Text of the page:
16th JULY 2020 - Page 21



FARM WEEK
NEWS
T
HE chamber rung with
endorsements, anecdotes
and genuine warmth from
all sides of the house as on
November 2, Lord Henry Plumb
gave his valedictory speech at the
House of Lords.
During an agriculture debate
tabled by Lord Lindsay (pictured)
which brought forward many
well considered contributions,
Lord Plumb gave his last
speech to the house after 30
U
21
Agriculture advocate steps down from Lords
years, demonstrating his deep
understanding of the issues
the sector faces alongside a
statesmanship which the industry
will find hard to replace.
All members without exception
from all sides of the house
provided their own personal
tributes providing a vivid picture of
a man who has held the highest
Wake up to Mercosur
threat, UFU warns
K POLITICIANS and nongovernmental organisations
(NGOs) need to wake up to
the threat of the Mercosur trade
negotiations on European food
safety, animal welfare and the
environment, the Ulster Farmers’
Union has said.
UFU President Barclay Bell
made the comments in the wake
of reports that the European
Commission is set to increase its
beef quota offer to the Mercosur
states.
“There has been much focus
of late on calls made by UK
politicians and NGOs to increase
environmental and animal welfare
regulations in the UK, post Brexit.
However, these politicians and
NGOs are nowhere to be seen
nor heard in the debate around
the serious threat posed by the
Mercosur trade negotiations,” said
the UFU President.
South American countries do
not come close to matching the
food safety, animal welfare or
environmental standards which
farmers comply with in the UK and
across Europe.
Mr Bell said it is scandalous
NOVEMBER 23 2017
that the European Commission
is prepared to offer Mercosur
increased concessions to export
substandard agricultural products
such as beef into the EU.
“Farmers in the UK comply with
world leading standards and this
is what UK consumers expect. So,
it seems completely hypocritical
for UK politicians and NGOs to
want to keep raising the bar for UK
farmers but yet accept much lower
standards for inferior products
exported from South America to the
EU and which can ultimately end up
in the UK,” added Mr Bell.
“Politicians and NGOs urgently
need to re-focus their priorities and
wake up to the threat the Mercosur
trade negotiations pose. We want
to see fair and balanced trade
arrangements.
“There is no question that
food exported to the UK, should
be produced to the exact same
standards as food produced in
the UK. To do otherwise will only
undermine UK food production,
food security and exacerbate the
risk of environmental degradation
in regions such as South America,”
concluded the UFU President.
office in the EU and the NFU
and defended and enhanced the
agricultural industry’s interests
with intelligence, guile and a
human touch that has enabled him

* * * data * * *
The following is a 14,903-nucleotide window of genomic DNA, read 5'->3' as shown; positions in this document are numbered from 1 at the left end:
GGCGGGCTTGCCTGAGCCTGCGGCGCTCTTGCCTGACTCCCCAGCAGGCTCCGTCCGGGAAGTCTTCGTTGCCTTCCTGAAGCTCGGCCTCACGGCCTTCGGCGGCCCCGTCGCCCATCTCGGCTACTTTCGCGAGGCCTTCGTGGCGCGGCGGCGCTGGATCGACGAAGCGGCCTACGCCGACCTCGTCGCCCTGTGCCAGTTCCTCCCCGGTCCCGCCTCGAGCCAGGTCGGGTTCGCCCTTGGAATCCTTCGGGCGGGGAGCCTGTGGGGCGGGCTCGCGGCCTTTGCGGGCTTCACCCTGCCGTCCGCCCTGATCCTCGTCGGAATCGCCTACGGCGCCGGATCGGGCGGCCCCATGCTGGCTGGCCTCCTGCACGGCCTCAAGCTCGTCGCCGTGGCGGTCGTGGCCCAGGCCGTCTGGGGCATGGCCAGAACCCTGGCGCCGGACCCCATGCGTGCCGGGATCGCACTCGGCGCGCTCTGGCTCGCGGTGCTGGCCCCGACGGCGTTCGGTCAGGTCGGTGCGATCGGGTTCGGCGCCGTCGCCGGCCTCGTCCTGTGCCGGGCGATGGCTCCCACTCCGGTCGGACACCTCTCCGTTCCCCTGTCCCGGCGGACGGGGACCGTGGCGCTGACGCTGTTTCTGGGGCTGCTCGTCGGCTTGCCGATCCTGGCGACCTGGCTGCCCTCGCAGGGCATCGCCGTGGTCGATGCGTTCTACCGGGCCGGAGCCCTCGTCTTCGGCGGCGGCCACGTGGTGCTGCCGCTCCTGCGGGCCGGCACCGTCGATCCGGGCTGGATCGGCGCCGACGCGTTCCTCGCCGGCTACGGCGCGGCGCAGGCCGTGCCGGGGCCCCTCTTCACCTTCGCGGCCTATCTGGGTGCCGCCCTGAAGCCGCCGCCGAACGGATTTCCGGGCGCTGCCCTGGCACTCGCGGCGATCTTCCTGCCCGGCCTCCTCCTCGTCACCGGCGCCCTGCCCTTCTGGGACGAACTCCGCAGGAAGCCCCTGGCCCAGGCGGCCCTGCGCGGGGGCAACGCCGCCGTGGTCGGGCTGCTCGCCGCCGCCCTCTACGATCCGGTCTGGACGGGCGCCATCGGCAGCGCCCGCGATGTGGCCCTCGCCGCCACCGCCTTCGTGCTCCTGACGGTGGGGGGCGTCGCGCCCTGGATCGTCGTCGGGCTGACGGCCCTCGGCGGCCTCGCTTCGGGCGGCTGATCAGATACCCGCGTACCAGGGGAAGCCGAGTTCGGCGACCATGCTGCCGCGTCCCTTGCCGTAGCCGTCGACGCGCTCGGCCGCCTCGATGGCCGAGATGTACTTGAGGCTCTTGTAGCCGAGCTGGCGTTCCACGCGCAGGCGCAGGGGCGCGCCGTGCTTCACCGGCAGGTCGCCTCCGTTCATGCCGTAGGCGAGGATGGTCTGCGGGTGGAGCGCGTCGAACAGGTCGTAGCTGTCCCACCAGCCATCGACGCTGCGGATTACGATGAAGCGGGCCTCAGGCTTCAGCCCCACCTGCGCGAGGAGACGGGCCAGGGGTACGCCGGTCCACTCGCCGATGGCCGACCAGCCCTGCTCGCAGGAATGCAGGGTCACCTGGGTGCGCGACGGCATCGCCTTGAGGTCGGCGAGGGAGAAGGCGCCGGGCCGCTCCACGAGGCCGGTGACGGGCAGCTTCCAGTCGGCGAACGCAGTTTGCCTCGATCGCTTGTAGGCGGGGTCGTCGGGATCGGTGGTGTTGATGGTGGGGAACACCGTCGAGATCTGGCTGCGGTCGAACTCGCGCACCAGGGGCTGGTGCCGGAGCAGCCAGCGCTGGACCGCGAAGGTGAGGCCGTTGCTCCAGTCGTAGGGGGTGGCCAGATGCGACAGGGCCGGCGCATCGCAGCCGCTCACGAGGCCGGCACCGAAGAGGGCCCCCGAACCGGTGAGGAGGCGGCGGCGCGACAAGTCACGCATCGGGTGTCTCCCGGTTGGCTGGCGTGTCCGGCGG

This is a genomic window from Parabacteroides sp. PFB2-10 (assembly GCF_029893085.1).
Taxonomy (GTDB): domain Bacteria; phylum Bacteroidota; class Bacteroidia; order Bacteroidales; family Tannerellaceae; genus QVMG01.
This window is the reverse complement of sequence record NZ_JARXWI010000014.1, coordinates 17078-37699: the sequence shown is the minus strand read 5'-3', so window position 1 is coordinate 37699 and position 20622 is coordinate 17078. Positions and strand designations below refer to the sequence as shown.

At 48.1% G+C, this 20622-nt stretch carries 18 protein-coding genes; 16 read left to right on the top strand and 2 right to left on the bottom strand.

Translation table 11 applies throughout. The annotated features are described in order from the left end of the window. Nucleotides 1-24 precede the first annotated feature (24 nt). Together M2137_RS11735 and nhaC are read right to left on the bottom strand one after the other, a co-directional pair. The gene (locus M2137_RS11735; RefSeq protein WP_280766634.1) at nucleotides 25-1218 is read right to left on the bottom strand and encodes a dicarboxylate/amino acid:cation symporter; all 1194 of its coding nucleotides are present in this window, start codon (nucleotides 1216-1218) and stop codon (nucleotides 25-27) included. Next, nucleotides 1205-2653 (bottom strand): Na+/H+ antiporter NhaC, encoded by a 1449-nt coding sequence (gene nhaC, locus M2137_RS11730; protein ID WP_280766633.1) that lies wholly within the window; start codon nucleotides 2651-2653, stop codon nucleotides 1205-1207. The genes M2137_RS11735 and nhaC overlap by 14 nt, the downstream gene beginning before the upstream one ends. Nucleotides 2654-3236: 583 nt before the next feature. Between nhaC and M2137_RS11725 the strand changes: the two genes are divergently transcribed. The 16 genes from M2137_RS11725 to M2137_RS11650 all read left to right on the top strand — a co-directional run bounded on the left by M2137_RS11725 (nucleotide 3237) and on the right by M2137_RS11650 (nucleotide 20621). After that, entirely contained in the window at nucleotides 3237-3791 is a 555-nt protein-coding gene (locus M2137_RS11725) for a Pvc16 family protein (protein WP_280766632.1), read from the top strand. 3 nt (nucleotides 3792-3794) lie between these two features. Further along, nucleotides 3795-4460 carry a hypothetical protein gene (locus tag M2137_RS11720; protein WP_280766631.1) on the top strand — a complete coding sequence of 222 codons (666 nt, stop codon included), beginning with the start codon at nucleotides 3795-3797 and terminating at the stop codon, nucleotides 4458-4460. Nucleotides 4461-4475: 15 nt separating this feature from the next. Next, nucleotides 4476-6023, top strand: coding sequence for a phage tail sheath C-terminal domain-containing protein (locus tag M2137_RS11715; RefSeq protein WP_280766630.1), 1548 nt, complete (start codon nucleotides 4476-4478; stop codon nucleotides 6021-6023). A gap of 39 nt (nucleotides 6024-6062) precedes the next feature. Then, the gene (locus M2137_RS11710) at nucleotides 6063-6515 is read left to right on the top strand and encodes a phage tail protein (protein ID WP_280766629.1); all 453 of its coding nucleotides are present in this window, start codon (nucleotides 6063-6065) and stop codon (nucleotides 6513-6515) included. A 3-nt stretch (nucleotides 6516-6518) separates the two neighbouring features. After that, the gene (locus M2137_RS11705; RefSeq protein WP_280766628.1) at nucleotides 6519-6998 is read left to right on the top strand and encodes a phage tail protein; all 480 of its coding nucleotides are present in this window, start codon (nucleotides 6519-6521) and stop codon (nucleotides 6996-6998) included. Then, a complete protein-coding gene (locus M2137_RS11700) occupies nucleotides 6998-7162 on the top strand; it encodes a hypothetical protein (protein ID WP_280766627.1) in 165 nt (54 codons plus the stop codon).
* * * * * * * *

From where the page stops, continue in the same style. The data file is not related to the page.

to achieve so much in a long and
distinguished career.
Recognising his unstinting
and lifelong support of young
people and the role of mentors
in his career, the Henry Plumb
Foundation was acknowledged by
many members as a fitting legacy,
particularly at this time of great
change and opportunity.
At 92 Lord Plumb continues to
deliver, with a prodigious memory
and an unerring ability to put his
finger on the key issue and not be
side-tracked by the morass
of detail.
Attended by family members,
friends and Trustees of the Henry
Plumb Foundation the day ended
with a celebratory dinner at the
Farmers’ Club where inevitably
Lord Plumb provided an insight
into how he will continue to be
involved with and lend inspiration
to the agricultural industry.
Land mobility on the agenda
of UFU in North Down
N
ORTHERN Ireland’s
new Land Mobility
Scheme was on
the agenda of the
November meeting of the
Ulster Farmers’ Union
North Down Group.
Scheme manager John
McCallister the manager
of the new Land Mobility
Programme for Northern
Ireland, spoke at the
meeting, telling those
present that only 48 per
cent of farmers in the
Province, over the age
of 50, had identified a
successor.
He said: “This is one of
the core conclusions to
come out of a recent Young
Farmers’ Clubs of Ulster
survey. We also know that
the average age of a farmer
in Northern Ireland is 58,
while only 18 per cent of
our land is in a state of
optimal fertility.
“These facts confirm
a serious structural
problem at the very heart
RIGHT: Attending the
North Down November
group meeting of the Ulster
Farmers’ Union are Alastair
Parke, John McCallister,
manager of the Land Mobility
Programme for Northern
Ireland and Seamus Killen,
chairman, North Down Group,
Ulster Farmers’ Union
of the farming industry,
one which the new Land
Mobility Programme has
been drawn up to help
address.”
Mr McCallister confirmed
that the land mobility
service will operate in a
very flexible manner.
“It can take in a wide
variety of future land
use alternatives, from
long term leasing
through to share farming
opportunities,” he
explained. “My role is to
match the needs of older
landowners, wishing to
retire or scale down their
farming activities, with
younger people wanting
to develop a career in
production agriculture.
“At the heart of all this
will be the development
of trust between both
parties. And, naturally, it
will take time for this to
grow.”
For further information,
contact John McCallister
on 078 3366 8602.

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